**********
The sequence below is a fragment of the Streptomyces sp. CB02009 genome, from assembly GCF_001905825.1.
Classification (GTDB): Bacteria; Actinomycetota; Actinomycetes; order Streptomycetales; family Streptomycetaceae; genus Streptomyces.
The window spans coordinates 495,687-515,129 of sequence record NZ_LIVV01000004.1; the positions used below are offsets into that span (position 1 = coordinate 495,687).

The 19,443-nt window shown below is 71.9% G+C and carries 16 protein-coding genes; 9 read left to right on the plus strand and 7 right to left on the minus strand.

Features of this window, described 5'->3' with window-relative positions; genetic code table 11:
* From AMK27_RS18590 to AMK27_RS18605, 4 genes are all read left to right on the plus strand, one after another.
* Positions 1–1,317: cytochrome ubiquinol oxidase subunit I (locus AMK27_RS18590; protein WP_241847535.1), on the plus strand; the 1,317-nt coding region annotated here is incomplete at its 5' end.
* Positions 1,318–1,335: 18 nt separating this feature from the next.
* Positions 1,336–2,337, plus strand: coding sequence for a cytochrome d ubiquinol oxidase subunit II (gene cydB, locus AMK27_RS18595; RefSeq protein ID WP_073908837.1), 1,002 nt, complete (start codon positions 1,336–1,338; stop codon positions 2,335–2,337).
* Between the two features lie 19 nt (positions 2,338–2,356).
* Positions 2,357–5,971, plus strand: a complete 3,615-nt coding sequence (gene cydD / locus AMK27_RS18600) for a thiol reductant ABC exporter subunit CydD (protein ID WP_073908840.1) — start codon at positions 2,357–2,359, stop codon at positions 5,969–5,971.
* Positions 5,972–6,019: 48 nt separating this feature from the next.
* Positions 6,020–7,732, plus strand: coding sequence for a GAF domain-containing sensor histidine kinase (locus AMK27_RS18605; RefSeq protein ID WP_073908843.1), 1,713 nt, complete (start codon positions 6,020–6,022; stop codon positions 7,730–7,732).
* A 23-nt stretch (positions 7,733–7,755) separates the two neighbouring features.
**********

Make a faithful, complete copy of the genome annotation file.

The sequence below is a fragment of the Streptomyces sp. CB02009 genome, from assembly GCF_001905825.1.
Classification (GTDB): Bacteria; Actinomycetota; Actinomycetes; order Streptomycetales; family Streptomycetaceae; genus Streptomyces.
The window spans coordinates 495,687-515,129 of sequence record NZ_LIVV01000004.1; the positions used below are offsets into that span (position 1 = coordinate 495,687).

The 19,443-nt window shown below is 71.9% G+C and carries 16 protein-coding genes; 9 read left to right on the plus strand and 7 right to left on the minus strand.

Features of this window, described 5'->3' with window-relative positions; genetic code table 11:
* From AMK27_RS18590 to AMK27_RS18605, 4 genes are all read left to right on the plus strand, one after another.
* Positions 1–1,317: cytochrome ubiquinol oxidase subunit I (locus AMK27_RS18590; protein WP_241847535.1), on the plus strand; the 1,317-nt coding region annotated here is incomplete at its 5' end.
* Positions 1,318–1,335: 18 nt separating this feature from the next.
* Positions 1,336–2,337, plus strand: coding sequence for a cytochrome d ubiquinol oxidase subunit II (gene cydB, locus AMK27_RS18595; RefSeq protein ID WP_073908837.1), 1,002 nt, complete (start codon positions 1,336–1,338; stop codon positions 2,335–2,337).
* Between the two features lie 19 nt (positions 2,338–2,356).
* Positions 2,357–5,971, plus strand: a complete 3,615-nt coding sequence (gene cydD / locus AMK27_RS18600) for a thiol reductant ABC exporter subunit CydD (protein ID WP_073908840.1) — start codon at positions 2,357–2,359, stop codon at positions 5,969–5,971.
* Positions 5,972–6,019: 48 nt separating this feature from the next.
* Positions 6,020–7,732, plus strand: coding sequence for a GAF domain-containing sensor histidine kinase (locus AMK27_RS18605; RefSeq protein ID WP_073908843.1), 1,713 nt, complete (start codon positions 6,020–6,022; stop codon positions 7,730–7,732).
* A 23-nt stretch (positions 7,733–7,755) separates the two neighbouring features.